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Arlington Fire Department Urging Metro to Stop Blocking Fire Hydrants

(Updated at 5:25 p.m.) The Arlington County Fire Department is urging Metro to keep its Metrobuses from blocking fire hydrants in Pentagon City.

The call came after retired reporter, former volunteer firefighter, and fire service consultant Dave Statter tweeted videos and pictures for weeks of Metrobuses blocking two hydrants on S. Hayes Street outside the Pentagon City Metro station.

Blocking fire hydrants carries a $50 penalty in Virginia because getting around vehicles can delay firefighters in an emergency, as well as make it harder to ferry water to the fire.

“The best way to get water to a fire is a straight line from the hose,” Statter told ARLnow. “When it being blocked the pumper can’t get a good angle to the hydrant, or get can’t get to the hydrant.”

In response to Statter’s dogged chronicling of blocked hydrants, ACFD replied on Friday that “we are working with WMATA to address this issue of unattended buses in front of hydrants. Our Fire Marshals will be stepping up patrol and enforcement.”

ACFD spokesman Capt. Justin Tirelli told ARLnow today (Tuesday) that one of the hydrants was scheduled to be removed but was delayed due to construction. In the meantime, he said the fire department gave Metro permission for Metrobuses to load and unload passengers at the stop — provided the buses don’t stop in front of the hydrant for too long.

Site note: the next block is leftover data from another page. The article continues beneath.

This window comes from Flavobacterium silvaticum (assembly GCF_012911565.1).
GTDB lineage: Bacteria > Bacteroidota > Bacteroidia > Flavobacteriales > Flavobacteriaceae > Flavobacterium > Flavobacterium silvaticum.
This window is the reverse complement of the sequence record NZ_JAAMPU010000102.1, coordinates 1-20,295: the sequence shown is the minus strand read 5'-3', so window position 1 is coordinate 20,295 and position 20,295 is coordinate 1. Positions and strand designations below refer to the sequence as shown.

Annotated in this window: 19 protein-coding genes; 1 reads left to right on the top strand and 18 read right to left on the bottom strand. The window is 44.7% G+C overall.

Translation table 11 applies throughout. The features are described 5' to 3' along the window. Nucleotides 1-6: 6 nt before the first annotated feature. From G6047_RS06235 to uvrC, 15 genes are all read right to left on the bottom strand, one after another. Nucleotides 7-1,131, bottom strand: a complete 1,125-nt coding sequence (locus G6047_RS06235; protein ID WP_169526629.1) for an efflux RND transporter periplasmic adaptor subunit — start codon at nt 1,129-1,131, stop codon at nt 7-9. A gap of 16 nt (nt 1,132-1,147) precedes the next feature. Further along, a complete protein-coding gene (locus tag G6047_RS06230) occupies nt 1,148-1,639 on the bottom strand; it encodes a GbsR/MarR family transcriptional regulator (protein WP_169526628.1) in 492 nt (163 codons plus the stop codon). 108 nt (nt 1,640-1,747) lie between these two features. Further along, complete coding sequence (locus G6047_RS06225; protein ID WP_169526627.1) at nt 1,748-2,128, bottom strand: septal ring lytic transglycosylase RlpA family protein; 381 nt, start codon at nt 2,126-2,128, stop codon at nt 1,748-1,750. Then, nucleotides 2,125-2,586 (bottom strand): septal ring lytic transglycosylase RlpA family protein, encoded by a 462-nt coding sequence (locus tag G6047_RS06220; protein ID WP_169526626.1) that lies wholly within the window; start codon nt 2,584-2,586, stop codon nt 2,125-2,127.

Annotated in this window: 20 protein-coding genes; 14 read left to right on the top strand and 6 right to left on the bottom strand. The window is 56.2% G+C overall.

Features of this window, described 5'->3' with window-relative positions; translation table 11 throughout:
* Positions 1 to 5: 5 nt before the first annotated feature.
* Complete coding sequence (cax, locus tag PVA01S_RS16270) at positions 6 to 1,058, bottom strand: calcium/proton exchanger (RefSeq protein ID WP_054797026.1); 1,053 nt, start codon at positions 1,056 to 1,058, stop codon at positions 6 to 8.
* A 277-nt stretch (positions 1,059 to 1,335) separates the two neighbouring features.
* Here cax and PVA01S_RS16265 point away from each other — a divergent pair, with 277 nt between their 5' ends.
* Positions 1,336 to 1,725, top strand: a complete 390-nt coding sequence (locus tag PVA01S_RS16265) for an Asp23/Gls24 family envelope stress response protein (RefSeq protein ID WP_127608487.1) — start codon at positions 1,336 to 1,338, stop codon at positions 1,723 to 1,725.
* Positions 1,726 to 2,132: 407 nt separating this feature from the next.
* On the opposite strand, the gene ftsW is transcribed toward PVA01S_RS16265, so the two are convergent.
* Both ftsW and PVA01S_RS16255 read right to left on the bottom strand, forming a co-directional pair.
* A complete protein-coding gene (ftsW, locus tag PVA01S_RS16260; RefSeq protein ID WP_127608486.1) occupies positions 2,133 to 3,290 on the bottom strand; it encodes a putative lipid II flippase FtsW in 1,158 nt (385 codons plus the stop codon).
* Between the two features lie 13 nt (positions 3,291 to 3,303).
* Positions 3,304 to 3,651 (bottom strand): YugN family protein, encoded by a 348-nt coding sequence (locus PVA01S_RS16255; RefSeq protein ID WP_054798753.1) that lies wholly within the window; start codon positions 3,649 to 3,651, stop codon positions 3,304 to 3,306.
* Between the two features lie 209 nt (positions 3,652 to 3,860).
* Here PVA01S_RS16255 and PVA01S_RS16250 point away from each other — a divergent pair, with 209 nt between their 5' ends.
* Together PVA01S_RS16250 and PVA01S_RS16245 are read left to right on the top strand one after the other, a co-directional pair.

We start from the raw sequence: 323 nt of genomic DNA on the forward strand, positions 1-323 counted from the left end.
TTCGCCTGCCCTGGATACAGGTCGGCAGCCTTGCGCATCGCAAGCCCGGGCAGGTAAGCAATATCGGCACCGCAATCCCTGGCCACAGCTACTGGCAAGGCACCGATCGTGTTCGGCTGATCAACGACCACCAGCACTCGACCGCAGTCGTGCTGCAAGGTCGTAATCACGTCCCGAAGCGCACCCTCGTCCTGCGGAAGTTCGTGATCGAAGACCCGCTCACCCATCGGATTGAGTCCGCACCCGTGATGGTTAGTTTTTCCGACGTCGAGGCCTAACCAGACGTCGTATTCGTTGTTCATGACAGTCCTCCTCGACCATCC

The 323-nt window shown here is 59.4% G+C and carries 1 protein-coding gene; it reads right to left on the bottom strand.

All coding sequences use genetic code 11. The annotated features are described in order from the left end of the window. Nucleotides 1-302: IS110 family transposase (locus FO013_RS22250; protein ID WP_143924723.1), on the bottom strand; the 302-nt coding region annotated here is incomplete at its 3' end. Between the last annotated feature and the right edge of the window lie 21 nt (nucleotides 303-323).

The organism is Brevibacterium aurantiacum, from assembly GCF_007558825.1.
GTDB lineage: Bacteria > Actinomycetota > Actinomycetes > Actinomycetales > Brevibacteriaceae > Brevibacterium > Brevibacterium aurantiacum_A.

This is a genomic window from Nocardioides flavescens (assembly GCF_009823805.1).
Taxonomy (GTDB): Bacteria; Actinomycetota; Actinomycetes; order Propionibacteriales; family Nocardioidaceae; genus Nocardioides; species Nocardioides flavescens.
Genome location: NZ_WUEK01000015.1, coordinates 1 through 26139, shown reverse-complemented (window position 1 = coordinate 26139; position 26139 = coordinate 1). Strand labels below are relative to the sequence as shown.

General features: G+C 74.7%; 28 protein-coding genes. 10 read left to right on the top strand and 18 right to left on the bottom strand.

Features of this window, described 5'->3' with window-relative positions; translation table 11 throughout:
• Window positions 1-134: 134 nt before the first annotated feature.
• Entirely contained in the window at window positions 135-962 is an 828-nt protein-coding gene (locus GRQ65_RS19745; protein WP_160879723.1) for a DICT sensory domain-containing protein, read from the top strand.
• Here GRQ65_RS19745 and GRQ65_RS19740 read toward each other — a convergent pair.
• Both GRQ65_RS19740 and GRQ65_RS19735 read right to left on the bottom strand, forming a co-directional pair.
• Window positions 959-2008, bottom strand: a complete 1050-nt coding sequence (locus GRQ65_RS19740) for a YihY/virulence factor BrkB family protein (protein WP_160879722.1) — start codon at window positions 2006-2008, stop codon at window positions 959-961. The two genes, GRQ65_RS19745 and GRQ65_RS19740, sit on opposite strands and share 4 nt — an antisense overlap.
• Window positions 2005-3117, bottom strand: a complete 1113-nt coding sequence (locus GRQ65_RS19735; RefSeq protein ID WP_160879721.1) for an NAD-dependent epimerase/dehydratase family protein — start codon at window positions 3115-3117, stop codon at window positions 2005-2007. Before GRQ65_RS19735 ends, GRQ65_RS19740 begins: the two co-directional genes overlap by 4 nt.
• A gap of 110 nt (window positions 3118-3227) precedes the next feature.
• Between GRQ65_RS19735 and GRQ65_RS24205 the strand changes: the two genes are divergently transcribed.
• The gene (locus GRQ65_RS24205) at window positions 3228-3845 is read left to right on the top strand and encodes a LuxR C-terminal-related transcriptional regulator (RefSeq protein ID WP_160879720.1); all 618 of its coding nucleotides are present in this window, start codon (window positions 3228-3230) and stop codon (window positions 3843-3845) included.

“At some point that message got lost in translations,” Tirelli noted.

Pictures Statter snapped at the hydrant last week showed two Metro supervisor SUVs parked in front of the bus.

“The worst part of today’s blocked hydrant was when the bus finally pulled away after at least 20 minutes,” he wrote. “The electronic sign showed the mission it was on — ‘Driver Training.'”

“At no time should buses block fire hydrants,” Metro spokesman Ian Jannetta told ARLnow.

“This policy is being reiterated to every Metrobus operator, and field supervisors are increasing their focus on Pentagon City to ensure proper procedures are being followed in bus layover areas,” said Jannetta in an email Tuesday afternoon. “Metro’s bus operators are trained and expected to comply with all traffic laws. We appreciate this matter being brought to our attention to ensure everyone’s safety.”

Statter also tweeted out a video of an out of service bus parked at the hydrant for 10 minutes back in August, writing that, “WMATA workers need breaks. They need to pee. They need to eat. But it shouldn’t be at the expense of safety.”

At the time, a spokeswoman for the transit agency told the Washington Post that its drivers should not be parking in front of hydrants.

“At bus terminals, operators are expected to use the proper layover bay and at no time should buses block fire hydrants,” spokeswoman Sherri Ly said. “If someone does see this we would ask that they report it.”

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